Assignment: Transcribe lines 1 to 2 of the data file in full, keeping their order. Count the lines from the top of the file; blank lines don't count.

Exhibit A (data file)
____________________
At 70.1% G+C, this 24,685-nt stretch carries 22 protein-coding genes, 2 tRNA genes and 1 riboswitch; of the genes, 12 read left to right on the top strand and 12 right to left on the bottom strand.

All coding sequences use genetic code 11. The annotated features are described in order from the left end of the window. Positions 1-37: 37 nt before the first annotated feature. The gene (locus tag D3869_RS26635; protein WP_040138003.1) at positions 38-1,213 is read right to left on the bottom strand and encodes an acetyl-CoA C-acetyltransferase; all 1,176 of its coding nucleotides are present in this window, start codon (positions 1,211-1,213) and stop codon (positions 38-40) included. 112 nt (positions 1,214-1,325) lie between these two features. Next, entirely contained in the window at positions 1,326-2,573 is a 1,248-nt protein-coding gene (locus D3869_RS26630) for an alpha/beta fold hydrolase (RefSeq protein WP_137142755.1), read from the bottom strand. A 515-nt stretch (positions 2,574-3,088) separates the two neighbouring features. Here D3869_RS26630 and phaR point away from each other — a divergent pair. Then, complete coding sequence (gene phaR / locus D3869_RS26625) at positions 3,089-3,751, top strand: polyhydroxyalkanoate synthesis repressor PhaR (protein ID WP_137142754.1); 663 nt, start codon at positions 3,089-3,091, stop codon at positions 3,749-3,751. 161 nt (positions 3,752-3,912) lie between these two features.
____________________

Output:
At 70.1% G+C, this 24,685-nt stretch carries 22 protein-coding genes, 2 tRNA genes and 1 riboswitch; of the genes, 12 read left to right on the top strand and 12 right to left on the bottom strand.

All coding sequences use genetic code 11. The annotated features are described in order from the left end of the window. Positions 1-37: 37 nt before the first annotated feature. The gene (locus tag D3869_RS26635; protein WP_040138003.1) at positions 38-1,213 is read right to left on the bottom strand and encodes an acetyl-CoA C-acetyltransferase; all 1,176 of its coding nucleotides are present in this window, start codon (positions 1,211-1,213) and stop codon (positions 38-40) included. 112 nt (positions 1,214-1,325) lie between these two features. Next, entirely contained in the window at positions 1,326-2,573 is a 1,248-nt protein-coding gene (locus D3869_RS26630) for an alpha/beta fold hydrolase (RefSeq protein WP_137142755.1), read from the bottom strand. A 515-nt stretch (positions 2,574-3,088) separates the two neighbouring features. Here D3869_RS26630 and phaR point away from each other — a divergent pair. Then, complete coding sequence (gene phaR / locus D3869_RS26625) at positions 3,089-3,751, top strand: polyhydroxyalkanoate synthesis repressor PhaR (protein ID WP_137142754.1); 663 nt, start codon at positions 3,089-3,091, stop codon at positions 3,749-3,751. 161 nt (positions 3,752-3,912) lie between these two features.